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Kelli Schuster

© 2001

Action Research

Dialogue Journals

In my licensure program for Second Languages and Cultures, I was inundated with second language acquisition (SLA) theories and best practices. In creating my own ELL classroom last year, I decided to focus on creating a safe and nurturing environment. I tapped into the following theories: affective filter, comprehensible input, and Maslow's hierarchy.

The dialogue journal was an invaluable tool that responds to these theories. It allowed me to develop deeper personal relationships with my students, ultimately creating a safe classroom environment. It also allowed students to ask questions they were afraid to verbalize in front of others and to practice with the language within their own zone of proximal development.

Now, for the upcoming school year, as I look to extend my focus, I want to foster growth in the fluency of my students' writing. Again, I see the dialogue journal as a useful tool. Therefore, I am compelled to extend the use of the dialogue journal in the classroom, as well as develop research strategies for assessing its value.

By definition, the dialogue journal is an ongoing conversation between student and teacher via the written word. It is typically carried out in a notebook kept secure in the classroom. In this notebook, the student writes on topics interesting to him/her and the teacher responds. It is vital to state outright that the teacher should not correct the students' entries. Instead, the teacher models appropriate language usage. Furthermore, the conversation should be student lead and teacher responses should be typical to the type of response that would be given in a verbal dialogue.

In my first year of teaching (in which I used the dialogue journal sporadically and without proper attention to effective practices), I lacked a consistent measure for growth in fluency among the students as well as a bredth of knowledge in terms of effective response techniques. The dialogue journal (used effectively) should provide a one-stop, ongoing project that demonstrates growth in any student developing his/her language skills. The research indicates that the dialogue journal (due to three factors such as motivation, safety and privacy) are reliable tools for encouraging fluency. "Dialogue journals develop fluency because they are meaningful, because they are responded to, and because they give writers the freedom to concentrate on what they are saying, rather than on how they are saying it." (Peregoy and Boyle, pg. 207)

Consequently, in implementing proper use of the dialogue journal, I hope to discover that my students become more fluent writers. In order to properly implement the dialogue journal, I have already done a great deal of researchs. Primarly, I have noted that I need to be more conscientous about my responses and more committed to the dialogue. The research states that a brief reply with a question to continue the dialogue is not an effective response. Rather, responses need to be reflective and thorough in nature. The teacher should acknowledge what the student wrote, encourage elaboration, and write something interesting and motivating for the child to read. Furthermore, the conversation needs to be student-lead, so it is not advisable to always end in a question, particularly if the question changes the subject.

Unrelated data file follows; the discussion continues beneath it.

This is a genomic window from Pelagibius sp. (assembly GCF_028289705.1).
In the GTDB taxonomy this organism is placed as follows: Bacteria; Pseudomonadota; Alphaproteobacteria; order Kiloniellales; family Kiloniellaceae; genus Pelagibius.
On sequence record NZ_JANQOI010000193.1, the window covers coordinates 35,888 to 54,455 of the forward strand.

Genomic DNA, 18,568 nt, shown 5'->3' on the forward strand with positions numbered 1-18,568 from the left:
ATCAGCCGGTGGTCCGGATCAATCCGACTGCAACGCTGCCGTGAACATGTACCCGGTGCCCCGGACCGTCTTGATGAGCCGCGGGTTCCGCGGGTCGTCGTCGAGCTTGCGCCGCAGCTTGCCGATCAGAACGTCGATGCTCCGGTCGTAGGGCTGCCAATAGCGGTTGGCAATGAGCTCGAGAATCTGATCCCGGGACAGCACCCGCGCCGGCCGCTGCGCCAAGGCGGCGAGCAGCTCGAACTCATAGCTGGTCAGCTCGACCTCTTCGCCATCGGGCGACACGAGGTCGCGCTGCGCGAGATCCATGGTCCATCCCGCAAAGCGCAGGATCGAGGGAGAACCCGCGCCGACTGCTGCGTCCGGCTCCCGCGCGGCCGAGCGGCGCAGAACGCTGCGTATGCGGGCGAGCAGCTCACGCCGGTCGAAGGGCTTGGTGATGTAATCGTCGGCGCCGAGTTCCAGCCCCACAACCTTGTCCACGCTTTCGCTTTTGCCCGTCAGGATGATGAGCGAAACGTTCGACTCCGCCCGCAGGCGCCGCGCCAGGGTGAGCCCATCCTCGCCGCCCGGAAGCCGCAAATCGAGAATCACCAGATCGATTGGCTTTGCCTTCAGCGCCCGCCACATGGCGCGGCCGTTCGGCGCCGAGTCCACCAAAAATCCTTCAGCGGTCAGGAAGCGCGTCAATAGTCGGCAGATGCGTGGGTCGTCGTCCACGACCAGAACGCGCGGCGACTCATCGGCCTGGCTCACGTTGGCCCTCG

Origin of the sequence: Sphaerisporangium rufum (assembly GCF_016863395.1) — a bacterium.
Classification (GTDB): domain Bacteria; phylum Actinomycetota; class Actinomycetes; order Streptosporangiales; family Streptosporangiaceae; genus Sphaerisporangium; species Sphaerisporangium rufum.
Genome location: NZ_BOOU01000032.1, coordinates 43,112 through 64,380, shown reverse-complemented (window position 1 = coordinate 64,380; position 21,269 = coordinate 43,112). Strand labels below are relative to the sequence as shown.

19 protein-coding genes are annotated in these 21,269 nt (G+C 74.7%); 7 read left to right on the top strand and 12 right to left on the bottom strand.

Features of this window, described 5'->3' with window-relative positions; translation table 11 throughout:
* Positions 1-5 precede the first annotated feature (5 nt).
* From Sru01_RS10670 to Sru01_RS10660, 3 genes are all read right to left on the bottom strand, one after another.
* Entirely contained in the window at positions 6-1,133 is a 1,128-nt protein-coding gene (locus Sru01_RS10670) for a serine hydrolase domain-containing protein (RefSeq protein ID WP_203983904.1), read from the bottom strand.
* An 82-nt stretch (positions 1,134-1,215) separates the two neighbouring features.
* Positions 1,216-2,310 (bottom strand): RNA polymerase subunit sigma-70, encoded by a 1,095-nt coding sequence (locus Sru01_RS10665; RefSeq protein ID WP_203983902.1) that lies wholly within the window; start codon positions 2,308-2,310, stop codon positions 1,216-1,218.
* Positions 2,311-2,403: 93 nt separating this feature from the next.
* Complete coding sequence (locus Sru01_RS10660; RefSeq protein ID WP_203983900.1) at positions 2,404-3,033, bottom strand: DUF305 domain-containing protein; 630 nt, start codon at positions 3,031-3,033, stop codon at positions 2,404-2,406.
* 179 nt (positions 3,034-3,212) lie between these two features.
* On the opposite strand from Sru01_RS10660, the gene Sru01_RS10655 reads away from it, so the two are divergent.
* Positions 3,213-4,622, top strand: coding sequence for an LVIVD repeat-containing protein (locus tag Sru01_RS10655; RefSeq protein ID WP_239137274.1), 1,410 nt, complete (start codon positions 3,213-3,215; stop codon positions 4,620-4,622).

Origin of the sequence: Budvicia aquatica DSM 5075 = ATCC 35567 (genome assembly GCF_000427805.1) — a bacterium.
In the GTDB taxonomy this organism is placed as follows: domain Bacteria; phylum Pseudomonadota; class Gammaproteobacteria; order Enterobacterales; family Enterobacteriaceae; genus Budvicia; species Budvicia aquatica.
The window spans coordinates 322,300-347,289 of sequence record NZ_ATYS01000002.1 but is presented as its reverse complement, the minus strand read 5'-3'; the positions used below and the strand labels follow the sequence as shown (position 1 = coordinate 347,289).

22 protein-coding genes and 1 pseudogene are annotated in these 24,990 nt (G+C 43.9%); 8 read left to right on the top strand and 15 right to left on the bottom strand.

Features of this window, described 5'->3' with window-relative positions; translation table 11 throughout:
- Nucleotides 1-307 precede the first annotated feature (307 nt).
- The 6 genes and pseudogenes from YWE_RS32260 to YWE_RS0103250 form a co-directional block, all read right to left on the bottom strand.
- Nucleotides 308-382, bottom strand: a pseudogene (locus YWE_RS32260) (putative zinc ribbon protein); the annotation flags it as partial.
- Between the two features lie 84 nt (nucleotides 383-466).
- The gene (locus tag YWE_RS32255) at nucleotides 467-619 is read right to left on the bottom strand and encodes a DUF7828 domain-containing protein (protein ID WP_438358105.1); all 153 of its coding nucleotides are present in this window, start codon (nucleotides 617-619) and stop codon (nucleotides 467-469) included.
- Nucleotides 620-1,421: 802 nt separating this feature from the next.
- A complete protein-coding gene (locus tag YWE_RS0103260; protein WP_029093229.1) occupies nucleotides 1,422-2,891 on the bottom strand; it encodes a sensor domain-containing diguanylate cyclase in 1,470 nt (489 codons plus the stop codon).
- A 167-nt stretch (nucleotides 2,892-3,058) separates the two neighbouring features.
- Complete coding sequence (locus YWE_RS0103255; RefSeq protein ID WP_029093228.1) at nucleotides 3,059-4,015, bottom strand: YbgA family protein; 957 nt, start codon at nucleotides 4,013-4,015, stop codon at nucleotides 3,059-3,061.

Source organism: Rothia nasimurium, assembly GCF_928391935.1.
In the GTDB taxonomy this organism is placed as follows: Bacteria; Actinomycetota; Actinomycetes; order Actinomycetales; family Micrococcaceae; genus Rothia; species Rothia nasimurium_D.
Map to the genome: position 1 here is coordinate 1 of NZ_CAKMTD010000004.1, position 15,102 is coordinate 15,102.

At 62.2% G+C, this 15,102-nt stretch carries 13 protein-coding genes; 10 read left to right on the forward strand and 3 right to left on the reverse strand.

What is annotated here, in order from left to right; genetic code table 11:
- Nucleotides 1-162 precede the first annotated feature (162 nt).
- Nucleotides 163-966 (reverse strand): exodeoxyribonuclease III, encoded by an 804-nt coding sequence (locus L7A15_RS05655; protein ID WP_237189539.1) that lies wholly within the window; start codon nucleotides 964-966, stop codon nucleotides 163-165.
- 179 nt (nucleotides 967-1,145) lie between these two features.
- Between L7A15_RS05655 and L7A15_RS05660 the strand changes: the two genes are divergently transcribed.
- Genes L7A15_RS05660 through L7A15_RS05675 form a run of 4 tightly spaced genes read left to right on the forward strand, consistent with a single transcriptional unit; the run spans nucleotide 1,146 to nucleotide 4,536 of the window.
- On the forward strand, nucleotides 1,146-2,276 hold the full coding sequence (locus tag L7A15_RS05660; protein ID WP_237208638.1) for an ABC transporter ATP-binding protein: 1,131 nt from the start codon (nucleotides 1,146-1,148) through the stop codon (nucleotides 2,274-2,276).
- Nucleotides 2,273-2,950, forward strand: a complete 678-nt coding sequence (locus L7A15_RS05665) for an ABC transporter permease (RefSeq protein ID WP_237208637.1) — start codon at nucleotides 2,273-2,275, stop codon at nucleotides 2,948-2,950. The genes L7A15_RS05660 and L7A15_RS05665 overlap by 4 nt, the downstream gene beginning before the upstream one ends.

Another variable in the response is modeling. The teacher should note errors in the students' entries but not correct them directly. Rather, the teacher should model correct usage of some errors in his/her response. This should prove effective in terms of language usage growth. Of course, the teacher does not want to include all the errors or do so in a way that seems contrived.

My plan:

  • I will establish a routine for dialogue journal writing in the class. I will use the journals in my two ELL II and ELL III classes. The students will read and write in the journals for the last ten minutes on Mondays and Fridays.
  • I will follow the "response" guidelines offered in the research. It will be most effective if I take notes on a separate piece of paper before I commit a response to the journal.
  • I will keep anecdotal notes on journal entries. These notes will look at
    • Number of words used in each entry
    • Number of spelling errors/per words in entry
    • Students' ability to respond to my modeling. For example, if the student spells a word wrong in his/her entry and I model the correct spelling back, does he/she use it correctly in the next entry.

Atwell, Nancie. "Procedures for Dialogue Journals." In In the Middle: Writing, Reading and Learning with Adolescents. Portsmouth, NH: Heinemann, 1987.

Bode, Barbara A. April, 1989. "Dialogue Journal Writing," The Reading Teacher, April, 1989, pp. 568-571.

Fulwiler, Toby (ed). The Journal Book. Porstmouth, NH: Heinemann-Boynton/Cook, 1987.

Gambrell, Linda B. "Dialogue Journals: Reading-writing Interaction," The Reading Teacher 38(1985): 512-515.

Kreeft, Joy. "Dialogue Writing: Bridge from Talk to Essay Writing." Language Arts, 61(1984): 141-150.

O'Malley, J. Michael and Valdez Pierce, Lorraine. Authentic Assessment For English Language Learners: Practical Approaches for Teachers. Addison-Wesley Publishing Company, 1996.

Peregoy, Suzanne F. and Boyle, Owen F. Reading, Writing, & Learning in ESL. White Plains, NY: Longman, 1997.

Routman, Regie. Invitations: Changing as Teachers and Learners K-12. Portsmouth, NH: Heinemann, 1994.

Staton, Jana. "Writing and Counseling: Using a Dialogue Journal." Language Arts, 57(1980): 514-518.